Published on July 22nd, 2015 | By: April Gocha, PhD0
3D printing reaches the final materials frontier—Micron3DP innovates in glassPublished on July 22nd, 2015 | By: April Gocha, PhD
If you thought there was anywhere that 3-D printing couldn’t go, you better sit down—you’ve got some re-thinking to do.
Micron3DP (Hod Hasharon, Israel), a 3-D printing company that develops and builds all-metal extruders, has now successfully experimented with advanced 3-D printing methods for what may be the final frontier in 3-D printed materials: glass.
“This is the first time that glass has been printed in liquid hot form,” according to a Micron3DP press release. “Micron had succeeded in printing ‘soft’ glass at a temperature of 850 degrees, as well as borosilicate glass at a melting temperature of 1640 degrees Celsius.”
According to an article on 3Dprint.com, Eran Gal-Or, R&D manager at Micron3DP, says that “Micron3DP made a successful 3-D printing test, and although efforts have been made in the past by other companies to print with this medium, this is the first time that glass has been printed in liquid hot form—and Micron has accomplished it by means of its innovative way of 3-D printing in an extremely hot extruder.”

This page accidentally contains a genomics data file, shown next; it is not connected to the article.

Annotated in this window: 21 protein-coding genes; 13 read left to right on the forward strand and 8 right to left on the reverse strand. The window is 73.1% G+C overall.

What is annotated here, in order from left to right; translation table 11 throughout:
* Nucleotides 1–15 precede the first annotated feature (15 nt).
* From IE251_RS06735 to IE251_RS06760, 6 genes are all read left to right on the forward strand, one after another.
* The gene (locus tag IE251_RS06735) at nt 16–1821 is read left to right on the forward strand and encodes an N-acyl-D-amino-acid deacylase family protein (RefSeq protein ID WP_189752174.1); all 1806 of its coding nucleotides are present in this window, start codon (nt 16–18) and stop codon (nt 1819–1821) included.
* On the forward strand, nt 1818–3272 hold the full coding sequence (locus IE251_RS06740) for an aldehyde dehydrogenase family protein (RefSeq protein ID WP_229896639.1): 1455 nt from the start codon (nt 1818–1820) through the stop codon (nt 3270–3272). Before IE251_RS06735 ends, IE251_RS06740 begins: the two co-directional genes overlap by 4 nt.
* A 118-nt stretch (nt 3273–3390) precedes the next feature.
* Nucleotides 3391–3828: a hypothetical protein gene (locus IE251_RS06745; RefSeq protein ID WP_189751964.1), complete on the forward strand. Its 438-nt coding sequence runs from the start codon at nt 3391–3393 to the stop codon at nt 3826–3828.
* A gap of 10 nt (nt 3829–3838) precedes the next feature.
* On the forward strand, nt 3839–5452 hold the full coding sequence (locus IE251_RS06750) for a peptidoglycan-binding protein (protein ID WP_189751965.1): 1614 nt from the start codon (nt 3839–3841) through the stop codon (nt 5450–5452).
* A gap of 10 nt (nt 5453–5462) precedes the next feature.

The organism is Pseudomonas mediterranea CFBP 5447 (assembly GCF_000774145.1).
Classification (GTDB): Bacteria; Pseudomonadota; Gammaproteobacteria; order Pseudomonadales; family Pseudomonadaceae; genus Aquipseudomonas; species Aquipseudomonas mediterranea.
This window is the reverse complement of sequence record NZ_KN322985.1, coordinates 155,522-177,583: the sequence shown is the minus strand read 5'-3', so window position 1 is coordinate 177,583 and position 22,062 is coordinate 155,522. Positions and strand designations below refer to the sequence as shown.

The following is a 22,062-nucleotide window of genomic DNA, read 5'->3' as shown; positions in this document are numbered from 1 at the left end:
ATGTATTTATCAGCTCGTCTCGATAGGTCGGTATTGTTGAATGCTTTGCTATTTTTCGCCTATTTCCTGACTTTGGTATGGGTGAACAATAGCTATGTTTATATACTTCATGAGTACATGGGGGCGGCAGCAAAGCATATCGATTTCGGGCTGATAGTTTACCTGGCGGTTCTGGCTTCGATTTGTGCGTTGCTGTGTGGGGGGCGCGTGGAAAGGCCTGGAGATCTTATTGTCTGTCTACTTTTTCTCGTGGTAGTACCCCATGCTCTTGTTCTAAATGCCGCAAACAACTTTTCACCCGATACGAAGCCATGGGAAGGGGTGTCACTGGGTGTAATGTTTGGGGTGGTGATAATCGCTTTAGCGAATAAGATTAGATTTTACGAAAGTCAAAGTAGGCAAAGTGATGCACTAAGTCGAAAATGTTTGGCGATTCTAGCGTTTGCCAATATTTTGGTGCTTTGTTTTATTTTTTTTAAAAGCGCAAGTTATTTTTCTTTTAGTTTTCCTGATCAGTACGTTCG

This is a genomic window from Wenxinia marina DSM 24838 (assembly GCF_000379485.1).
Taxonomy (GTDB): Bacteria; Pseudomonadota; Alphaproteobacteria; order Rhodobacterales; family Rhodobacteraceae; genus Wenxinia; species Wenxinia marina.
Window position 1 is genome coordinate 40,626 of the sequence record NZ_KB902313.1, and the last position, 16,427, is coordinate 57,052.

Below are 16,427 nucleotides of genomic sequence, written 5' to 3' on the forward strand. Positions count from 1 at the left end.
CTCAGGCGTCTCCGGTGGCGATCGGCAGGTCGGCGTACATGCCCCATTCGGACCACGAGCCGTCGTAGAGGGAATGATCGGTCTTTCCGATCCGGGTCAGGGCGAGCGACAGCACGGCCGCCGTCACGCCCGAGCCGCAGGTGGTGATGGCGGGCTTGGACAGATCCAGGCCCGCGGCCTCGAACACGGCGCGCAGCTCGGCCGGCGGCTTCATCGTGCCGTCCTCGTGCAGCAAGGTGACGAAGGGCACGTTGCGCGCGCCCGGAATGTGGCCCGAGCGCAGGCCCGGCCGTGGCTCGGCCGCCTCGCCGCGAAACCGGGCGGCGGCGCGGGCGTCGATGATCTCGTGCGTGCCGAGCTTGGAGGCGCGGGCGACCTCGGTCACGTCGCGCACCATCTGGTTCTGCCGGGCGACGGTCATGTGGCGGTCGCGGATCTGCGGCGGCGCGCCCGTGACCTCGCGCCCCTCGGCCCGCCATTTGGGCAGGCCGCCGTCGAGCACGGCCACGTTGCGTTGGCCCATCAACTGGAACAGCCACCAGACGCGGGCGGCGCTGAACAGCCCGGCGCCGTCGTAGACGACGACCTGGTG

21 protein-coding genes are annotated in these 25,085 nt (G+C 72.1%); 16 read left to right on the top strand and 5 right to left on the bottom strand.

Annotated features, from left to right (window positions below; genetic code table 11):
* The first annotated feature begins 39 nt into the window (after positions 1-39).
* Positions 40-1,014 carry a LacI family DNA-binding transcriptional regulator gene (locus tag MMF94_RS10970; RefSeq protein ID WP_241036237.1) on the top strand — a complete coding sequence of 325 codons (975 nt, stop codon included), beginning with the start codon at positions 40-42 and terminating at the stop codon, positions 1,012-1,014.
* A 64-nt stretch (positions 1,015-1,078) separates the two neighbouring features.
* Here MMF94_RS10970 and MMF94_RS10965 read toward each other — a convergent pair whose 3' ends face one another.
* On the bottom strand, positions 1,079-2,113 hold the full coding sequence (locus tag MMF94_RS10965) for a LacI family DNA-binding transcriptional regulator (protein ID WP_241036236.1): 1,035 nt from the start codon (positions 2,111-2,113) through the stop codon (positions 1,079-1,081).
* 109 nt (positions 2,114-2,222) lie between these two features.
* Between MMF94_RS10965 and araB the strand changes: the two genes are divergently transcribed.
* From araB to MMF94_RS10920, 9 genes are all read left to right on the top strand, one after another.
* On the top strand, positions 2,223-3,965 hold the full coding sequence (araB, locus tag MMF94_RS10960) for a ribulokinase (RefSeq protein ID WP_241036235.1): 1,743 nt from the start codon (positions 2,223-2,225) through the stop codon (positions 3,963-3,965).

The printer extrudes hot molten glass in single layers, which quickly harden before the next layer is laid down, to build up complex architectures.
Gal-Or says in an email that the company has a patent pending for the glass-printing technology, so it’s not yet releasing any further technical details or a glimpse of the printer in action.
According to the release, Micron3DP is “looking for a strategic investor for the molten glass-printing field, which is fast becoming the next HOT area.”
Another hot area for 3-D printing right now? The skies.
Next year, GE will incorporate 3-D-printed fuel nozzles into its LEAP jet engines. And 3-D printed components may soon revolutionize travel beyond Earth’s atmosphere, too. The European Space Agency just successfully tested 3-D printed monolithic ceramic thrusters for rocket engines. NASA has also successfully tested 3-D-printed advanced rocket engine thrust chambers printed from copper alloy materials.
With these innovations and much more, it’s clear that 3-D printing is taking to new heights. What was once a hobbyist pastime to make plastic prototypes and doo-dads is quickly becoming the means to manufacture complex components that can outperform their predecessors.
Despite all the progress and innovation in additive manufacturing, however, 3-D printing still hasn’t fully made it to the factory floor—yet. A new MIT Tech Review article suggests that high-speed sintering machines may be able to bring 3-D printing to the industrial masses in the near future, allowing the technique to compete with more conventional methods like injection molding.
Although material challenges still remain before high-speed sintering can viably make small complex parts in factories, it’s evident how quickly innovation in this area is progressing.
Tell us—what do you think will be next? Will the innovative trend continue?
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